Recently I have been implementing a lot of analytics events in a client’s app. Tagging this application (which has a great deal of UI) was always going to a laborious task, so I was looking to architect an ergonomic API to interact with.
Whilst deciding on the interface I remembered the Swift 5.3 feature that allows enum cases to be used as protocol witnesses. This became a great teaching opportunity for the junior I was pairing with. In short, a
protocol that requires a
static function that returns
Self can be satisfied by an
case with an associated value…
For many years now, the go-to way of encoding and decoding Swift types to
JSON has been the
This gave a more type safe way of handling json than its predecessor
JSONSerialization, which spat out
[String: Any] dictionaries. Conversely
Codable handles conversion upfront, dealing with all the type conversion, and failing if the object cannot be converted successfully.
An additional advantage of
Codable is that conformance can be synthesised for many objects if they only contain other
Codable or simple types.
One place common place where
Codable conformance cannot be synthesised is when using enums…
Recently I discovered that tuples can be used to easily and simply compare and equate multiple variables.
Take for example the implementation of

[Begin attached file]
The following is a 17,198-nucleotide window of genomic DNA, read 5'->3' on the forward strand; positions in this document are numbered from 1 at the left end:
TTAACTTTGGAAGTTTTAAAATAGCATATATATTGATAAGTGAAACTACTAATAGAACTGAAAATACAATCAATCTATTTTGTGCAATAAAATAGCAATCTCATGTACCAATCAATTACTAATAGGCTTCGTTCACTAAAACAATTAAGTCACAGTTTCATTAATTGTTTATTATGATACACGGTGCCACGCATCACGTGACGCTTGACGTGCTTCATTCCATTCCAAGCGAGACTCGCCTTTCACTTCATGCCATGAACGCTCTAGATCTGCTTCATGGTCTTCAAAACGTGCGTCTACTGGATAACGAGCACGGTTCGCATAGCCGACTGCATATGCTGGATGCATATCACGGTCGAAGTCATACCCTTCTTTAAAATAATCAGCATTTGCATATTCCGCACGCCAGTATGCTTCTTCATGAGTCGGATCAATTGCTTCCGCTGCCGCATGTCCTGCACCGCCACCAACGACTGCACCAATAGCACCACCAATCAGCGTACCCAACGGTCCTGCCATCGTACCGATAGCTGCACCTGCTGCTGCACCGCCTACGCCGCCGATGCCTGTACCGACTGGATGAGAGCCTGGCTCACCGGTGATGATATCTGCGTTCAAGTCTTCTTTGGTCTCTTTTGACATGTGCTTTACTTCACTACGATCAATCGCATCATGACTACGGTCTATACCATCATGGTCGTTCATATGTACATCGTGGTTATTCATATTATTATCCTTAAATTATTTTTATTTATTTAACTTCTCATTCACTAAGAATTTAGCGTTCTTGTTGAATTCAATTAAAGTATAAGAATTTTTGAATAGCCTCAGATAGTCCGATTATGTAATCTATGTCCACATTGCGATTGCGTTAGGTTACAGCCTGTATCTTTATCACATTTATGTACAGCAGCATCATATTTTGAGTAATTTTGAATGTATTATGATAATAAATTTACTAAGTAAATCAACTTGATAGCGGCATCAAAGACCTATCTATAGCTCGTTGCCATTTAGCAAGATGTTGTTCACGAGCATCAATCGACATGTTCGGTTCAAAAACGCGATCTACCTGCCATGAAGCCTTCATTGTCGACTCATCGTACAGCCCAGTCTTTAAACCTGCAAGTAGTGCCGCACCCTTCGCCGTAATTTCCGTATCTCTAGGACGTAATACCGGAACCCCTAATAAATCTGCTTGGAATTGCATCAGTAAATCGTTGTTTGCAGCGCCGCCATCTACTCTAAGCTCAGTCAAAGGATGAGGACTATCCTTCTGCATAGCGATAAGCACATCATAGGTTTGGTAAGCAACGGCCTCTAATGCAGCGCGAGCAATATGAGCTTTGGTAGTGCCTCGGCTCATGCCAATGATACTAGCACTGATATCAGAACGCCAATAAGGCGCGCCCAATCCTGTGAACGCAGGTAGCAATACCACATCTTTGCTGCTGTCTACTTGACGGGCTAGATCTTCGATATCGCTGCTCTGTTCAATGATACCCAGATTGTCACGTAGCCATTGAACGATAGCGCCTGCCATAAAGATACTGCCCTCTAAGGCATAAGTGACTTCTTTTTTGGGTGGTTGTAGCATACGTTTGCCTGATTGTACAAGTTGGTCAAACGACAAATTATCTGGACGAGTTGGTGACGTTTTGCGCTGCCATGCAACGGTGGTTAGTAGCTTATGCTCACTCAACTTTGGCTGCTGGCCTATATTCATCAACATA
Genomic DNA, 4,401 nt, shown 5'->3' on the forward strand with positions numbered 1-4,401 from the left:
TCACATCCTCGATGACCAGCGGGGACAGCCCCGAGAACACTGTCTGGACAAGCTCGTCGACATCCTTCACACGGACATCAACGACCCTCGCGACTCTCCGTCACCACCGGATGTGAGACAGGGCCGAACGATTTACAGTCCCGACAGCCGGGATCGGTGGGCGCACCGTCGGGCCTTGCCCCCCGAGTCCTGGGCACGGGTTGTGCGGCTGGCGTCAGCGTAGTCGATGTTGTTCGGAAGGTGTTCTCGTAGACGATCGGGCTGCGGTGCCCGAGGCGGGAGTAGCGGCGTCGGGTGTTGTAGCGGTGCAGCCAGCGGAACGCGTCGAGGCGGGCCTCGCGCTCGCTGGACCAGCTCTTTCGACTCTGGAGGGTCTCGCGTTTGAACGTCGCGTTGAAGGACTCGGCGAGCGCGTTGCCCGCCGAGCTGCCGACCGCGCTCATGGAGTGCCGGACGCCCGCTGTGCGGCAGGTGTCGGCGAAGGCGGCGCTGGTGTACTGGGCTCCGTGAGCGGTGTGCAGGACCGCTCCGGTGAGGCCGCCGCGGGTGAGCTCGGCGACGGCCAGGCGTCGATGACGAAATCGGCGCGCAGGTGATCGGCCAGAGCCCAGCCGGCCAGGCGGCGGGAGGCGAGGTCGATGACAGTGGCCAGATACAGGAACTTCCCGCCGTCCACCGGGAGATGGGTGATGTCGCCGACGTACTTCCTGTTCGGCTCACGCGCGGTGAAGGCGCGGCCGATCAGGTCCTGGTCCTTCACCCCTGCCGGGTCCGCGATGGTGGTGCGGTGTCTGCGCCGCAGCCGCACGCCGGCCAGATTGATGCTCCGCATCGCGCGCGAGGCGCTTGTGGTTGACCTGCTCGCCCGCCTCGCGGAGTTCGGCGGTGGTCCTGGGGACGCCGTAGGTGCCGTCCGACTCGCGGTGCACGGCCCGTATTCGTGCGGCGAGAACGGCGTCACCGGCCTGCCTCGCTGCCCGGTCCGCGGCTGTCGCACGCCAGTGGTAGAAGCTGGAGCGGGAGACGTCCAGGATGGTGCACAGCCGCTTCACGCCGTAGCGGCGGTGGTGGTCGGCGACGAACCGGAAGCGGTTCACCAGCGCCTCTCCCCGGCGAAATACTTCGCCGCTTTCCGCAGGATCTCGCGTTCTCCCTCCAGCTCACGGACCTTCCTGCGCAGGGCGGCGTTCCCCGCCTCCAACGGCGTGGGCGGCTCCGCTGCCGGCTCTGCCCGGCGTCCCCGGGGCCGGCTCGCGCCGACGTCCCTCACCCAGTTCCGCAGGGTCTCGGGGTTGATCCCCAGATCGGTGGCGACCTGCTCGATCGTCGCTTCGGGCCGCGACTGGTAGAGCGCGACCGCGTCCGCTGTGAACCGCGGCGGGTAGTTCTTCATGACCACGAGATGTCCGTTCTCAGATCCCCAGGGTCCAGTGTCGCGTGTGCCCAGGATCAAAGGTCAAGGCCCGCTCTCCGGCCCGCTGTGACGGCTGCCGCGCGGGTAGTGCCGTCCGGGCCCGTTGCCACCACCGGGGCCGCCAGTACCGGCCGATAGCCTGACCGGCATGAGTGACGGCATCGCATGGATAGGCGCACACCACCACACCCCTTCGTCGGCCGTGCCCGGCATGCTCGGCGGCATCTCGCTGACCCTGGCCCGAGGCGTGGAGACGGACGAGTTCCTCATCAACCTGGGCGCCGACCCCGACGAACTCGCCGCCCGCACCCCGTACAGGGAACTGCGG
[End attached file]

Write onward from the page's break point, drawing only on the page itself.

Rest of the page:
Comparable taken from the Swift documentation:
This compares the year, month and day in that order to determine which is greater (later). A simpler (and perhaps more readable) way of writing this same code is this:
The tuple is compared in order of its variables so we achieve the same result.
As an added bonus, the same is true for Equatable conformance:
This last one is a bit of a contrived example as
Equatable conformance would be synthesised for
Date anyway, but suppose we wanted to omit the year, to compare birthdays, it would be very easy to simply remove
year from the tuples
One of the biggest downsides to
UIGestureRecognizer is the inability to attach simple closures in-line. To use them, a target object must be specified alongside a
Selector pointing to a function to call.
One major disadvantage to this paradigm is that
UIGestureRecognizer only passes the calling object to the called function. This means that if multiple objects call the same function, they need to be differentiable in some way.
Out of curiosity I looked for a solution online. Many suggest using the Objective C runtime to add an Associated Object to manage a closure, but this gets into the realm…
The Coordinator pattern has become increasingly popular recently in handling navigation through an iOS apps without tightly coupling different view controllers.
There are a number of great articles that explain the various flavours of the pattern fantastically, so I’ll not rehash the same detail again.
There is, however, one area which causes problems for many of these implementations and problem is the
UINavigationController’s back button.
Ideally we would have the Coordinator handle all navigation interactions directly, however the back button does not allow for its action to be modified as it is directly tied to the navigation controller.
Many swift developers will know that any function without an explicit return type specified will return
Usually, ignoring the return type produces the following warning:
However, this is not the case for functions returning
Void (or we’d have warnings everywhere!) This becomes clear when using the